The 2021 version of the office space
While December often rhymes with yearly review and setup some new objectives, January is usually dedicated to prediction and forecast for the time ahead. Of course Covid leads every possible discussion and give an easy way out for aspiring forecaster with “post Covid vs past Covid” prediction. The only subject that could merely compete with Covid prediction is “would Trump succeed to do something even more stupid than the week before?”, but I would rather not go that way.
No different than anybody else, I am curious to see how 2021 will unwind for physical places, more specifically offices. Suffering from a severe Zoom fatigue and tinted with an hope that Vaccin will soon allow us to slowly reopen buildings, my imagination is fuelled with ideas of what it will look like;
We can all agree that the old era was centred on productivity built around Open spaces, fish ball meeting room, and “inspiring print” on the wall. But the new era tend to be more like lego where users (employee / clients / etc.) build and shape a more modulable space around their needs. As we will slowly get back to the office, safety questions will remain until the pandemic is contained, hence taking ownership of the pace and being parts of the construction will help us trust those place. Seamless flexibility will also play an important role in the new era; a dedicated area should have the opportunity to transition between a meeting room, a workshop room, or a co-working space. The flexibility will spark serendipity but also help company downsize their retail footprint. The new available spaces let empty by companies will be reallocated to new housing area, giving the opportunity to employees to leave closer to their office and to avoid long hour commute. The new offices will not be gather in one central business district anymore but instead spread among several location.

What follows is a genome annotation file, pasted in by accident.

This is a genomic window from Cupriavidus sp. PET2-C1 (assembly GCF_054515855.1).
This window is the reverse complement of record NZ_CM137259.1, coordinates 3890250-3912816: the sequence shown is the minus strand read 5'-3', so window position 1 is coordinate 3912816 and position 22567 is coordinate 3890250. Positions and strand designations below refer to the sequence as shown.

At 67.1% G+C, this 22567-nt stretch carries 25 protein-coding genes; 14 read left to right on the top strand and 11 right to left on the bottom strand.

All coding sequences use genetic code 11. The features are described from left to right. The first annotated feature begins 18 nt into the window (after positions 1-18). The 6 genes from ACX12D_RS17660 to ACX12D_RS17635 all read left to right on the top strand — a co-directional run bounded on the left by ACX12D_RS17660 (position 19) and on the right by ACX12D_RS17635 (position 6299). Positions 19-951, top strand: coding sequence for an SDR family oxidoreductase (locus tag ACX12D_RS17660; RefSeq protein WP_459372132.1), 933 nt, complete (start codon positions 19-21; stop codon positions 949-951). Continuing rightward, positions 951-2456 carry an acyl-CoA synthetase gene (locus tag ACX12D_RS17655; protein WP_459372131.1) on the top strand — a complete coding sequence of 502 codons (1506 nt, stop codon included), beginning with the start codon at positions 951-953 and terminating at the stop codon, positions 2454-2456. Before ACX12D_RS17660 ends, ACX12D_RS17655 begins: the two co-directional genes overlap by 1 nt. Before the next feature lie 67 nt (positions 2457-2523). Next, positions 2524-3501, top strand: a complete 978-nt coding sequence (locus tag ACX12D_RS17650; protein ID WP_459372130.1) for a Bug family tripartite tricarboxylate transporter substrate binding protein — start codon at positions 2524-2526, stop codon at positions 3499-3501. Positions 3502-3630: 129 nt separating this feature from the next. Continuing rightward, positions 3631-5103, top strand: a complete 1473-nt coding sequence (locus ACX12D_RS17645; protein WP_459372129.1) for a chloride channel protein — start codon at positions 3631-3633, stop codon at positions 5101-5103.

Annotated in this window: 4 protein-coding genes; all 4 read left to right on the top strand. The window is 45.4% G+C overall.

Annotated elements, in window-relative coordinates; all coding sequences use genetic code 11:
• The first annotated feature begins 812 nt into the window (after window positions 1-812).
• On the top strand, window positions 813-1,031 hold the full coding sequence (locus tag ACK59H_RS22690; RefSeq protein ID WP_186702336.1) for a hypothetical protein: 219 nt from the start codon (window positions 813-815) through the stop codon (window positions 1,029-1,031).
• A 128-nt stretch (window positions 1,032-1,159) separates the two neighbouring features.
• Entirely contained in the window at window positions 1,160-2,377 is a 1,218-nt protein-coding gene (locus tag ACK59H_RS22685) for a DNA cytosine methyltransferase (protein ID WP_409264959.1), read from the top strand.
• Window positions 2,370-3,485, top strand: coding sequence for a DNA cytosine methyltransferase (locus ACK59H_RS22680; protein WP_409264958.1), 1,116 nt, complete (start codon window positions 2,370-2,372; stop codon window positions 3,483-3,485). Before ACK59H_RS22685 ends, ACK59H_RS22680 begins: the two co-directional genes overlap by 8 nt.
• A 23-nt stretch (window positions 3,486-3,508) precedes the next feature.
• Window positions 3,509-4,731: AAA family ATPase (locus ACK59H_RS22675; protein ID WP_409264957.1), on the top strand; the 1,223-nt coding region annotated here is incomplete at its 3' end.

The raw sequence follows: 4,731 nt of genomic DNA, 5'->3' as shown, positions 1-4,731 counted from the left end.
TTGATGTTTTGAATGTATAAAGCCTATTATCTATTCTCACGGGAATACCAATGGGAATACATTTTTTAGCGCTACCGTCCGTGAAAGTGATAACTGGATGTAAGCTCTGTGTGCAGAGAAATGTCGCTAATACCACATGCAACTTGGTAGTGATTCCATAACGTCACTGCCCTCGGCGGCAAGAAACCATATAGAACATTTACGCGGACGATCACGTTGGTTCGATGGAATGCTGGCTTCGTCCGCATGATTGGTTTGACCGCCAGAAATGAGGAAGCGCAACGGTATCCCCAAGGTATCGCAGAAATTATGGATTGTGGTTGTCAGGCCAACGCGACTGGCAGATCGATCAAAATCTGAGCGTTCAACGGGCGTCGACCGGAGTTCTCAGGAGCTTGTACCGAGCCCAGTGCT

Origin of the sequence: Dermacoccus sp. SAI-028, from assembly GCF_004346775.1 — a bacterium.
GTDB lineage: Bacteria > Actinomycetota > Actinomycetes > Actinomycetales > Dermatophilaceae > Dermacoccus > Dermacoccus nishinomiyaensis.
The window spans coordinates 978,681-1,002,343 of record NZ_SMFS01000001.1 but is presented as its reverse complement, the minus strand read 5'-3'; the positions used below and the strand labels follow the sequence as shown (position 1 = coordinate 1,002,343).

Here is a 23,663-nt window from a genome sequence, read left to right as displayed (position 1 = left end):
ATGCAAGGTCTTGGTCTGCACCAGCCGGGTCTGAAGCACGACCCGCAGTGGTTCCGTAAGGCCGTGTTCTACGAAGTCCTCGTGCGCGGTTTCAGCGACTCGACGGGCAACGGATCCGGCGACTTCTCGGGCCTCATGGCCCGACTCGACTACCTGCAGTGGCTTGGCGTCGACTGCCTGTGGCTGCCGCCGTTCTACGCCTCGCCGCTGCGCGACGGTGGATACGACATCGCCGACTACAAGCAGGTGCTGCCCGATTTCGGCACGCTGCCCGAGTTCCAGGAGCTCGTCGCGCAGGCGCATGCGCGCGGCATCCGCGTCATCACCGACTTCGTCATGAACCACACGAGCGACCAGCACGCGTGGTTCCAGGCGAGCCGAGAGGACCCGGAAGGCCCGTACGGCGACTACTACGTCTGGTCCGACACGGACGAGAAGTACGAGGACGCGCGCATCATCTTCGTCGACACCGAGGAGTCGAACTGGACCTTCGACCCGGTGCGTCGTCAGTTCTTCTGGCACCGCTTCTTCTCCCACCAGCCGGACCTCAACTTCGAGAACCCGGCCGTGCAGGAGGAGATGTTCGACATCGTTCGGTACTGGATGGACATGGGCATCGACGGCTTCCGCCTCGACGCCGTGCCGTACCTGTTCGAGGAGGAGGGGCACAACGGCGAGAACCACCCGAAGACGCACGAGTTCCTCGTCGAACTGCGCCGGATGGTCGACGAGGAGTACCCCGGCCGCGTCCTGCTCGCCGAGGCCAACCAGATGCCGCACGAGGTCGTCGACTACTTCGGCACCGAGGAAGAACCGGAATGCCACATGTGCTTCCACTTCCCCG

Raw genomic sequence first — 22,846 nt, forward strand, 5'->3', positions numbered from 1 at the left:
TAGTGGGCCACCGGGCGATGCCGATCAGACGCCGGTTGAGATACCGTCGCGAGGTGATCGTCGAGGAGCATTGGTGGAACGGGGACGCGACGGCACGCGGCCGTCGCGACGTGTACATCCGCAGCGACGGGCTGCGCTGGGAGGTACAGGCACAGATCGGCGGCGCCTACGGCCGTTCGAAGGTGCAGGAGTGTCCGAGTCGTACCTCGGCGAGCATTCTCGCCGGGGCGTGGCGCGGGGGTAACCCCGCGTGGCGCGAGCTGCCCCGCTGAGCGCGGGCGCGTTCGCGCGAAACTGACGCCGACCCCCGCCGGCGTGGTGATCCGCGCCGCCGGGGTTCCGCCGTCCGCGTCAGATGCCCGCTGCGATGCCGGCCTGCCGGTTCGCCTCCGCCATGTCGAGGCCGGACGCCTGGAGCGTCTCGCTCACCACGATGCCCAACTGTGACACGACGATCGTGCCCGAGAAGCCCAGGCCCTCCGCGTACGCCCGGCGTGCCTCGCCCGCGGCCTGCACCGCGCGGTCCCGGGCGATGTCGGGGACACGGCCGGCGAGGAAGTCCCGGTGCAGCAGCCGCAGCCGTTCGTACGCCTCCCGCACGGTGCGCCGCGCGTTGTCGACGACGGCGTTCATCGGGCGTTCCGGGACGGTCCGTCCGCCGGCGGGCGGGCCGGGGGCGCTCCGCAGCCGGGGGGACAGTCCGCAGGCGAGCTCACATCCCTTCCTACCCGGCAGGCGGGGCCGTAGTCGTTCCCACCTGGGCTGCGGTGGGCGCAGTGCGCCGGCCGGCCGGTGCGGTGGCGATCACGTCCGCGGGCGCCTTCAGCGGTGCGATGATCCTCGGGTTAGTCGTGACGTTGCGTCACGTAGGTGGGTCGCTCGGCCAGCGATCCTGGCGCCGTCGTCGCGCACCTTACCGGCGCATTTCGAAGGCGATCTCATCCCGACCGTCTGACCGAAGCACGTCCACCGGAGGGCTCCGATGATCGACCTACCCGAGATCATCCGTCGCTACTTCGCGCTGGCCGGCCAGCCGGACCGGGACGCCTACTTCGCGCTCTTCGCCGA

- Make way for the one minute city: A city in Sweden decided to give back some urban planing power to its residents allowing them to organise “the space outside their front door”. The initiative gives local communities a street furniture kit (designed to fit the dimensions of a standard parking space) to organise the street according to their needs. The idea is to reinforced a sens of neighbourhoods consultation and tackles hyper local problems.
- How can physical space foster unexpected connections in a digital world? The team behind the renovation of the Milan’s Centre for Digital Culture and Creative Technology investigates how physical space can foster serendipity and unexpected interpersonal connections in our increasingly digitised world. According to Carlo Ratti Associati (CRA) and Italo Rota teams, architecture will be the answer; “One way to achieve this is to overcome any strict division of spatial functions. When every place can serve multiple purposes, it brings together multiple communities, facilitating the generation and circulation of new ideas.”
- The future of offices when workers have a choice: Most office activity will not move to homes or to the cloud. Instead, it is likely to be redistributed within and between cities, with a variety of new employment areas popping up and saving many people the trouble of simultaneous commuting to a central business district.